Wednesday, January 25, 2012


Sottocenere is originally from Venice, Italy and translates from Italian literally as "under ash". The use of ash as a cheese rind is a tradition in the Venetian region used to convey subtle flavors into the cheese. This creamy, labor-intensive cheese is made with raw cow's milk, rubbed with olive oil and a laundry list of spices including, cloves, coriander, cinnamon, nutmeg, anise, fennel and licorice. The spices imbue a subtle complexity of a quiet canal, far removed from the raucous San Marco Square atmosphere one might expect from so many ingredients. The Semi-Soft paste is laced throughout with slivers of black truffle. Delicate, aromatic and understated, Sottocenere is a silken indulgence perfectly suited to the sparkle of Lambrusco.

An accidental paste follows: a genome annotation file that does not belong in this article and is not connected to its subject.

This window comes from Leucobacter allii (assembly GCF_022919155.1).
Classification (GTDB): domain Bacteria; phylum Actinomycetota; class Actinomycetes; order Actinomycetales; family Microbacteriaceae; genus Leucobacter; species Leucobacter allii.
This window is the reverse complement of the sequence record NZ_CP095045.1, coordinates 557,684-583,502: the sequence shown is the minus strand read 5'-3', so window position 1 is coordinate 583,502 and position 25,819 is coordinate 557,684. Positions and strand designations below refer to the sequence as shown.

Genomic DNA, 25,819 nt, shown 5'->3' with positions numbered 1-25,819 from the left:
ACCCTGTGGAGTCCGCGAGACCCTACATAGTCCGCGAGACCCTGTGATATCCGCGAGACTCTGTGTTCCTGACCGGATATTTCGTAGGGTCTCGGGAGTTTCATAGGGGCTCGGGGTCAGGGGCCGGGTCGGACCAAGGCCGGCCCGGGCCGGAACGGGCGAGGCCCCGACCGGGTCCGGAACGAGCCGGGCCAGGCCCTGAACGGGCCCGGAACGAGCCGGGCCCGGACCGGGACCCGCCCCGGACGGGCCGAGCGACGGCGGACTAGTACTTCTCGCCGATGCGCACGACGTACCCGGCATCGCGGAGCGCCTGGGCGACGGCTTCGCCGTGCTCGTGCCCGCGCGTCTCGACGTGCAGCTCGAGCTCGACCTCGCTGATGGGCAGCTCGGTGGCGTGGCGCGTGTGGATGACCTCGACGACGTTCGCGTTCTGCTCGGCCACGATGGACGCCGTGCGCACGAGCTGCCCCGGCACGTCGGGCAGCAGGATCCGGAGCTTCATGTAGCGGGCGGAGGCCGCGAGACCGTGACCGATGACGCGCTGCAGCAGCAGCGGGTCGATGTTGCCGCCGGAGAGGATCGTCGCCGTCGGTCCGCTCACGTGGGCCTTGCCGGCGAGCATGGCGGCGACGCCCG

Warm up cold nights

Janet Fletcher says it best. "On a recent cold evening, I arranged thin slivers of Sottocenere on top of creamy, just-cooked polenta and let the cheese melt in the heat. Toasts topped with Sottocenere and broiled briefly would be a glamorous accompaniment to a green salad. Top a hamburger an elegant cheeseburger, or tuck some slices into a holiday omelet. A crusty grilled Sottocenere sandwich cut into small, neat squares would make a festive hors d'oeuvre with Champagne."

No comments:

Post a Comment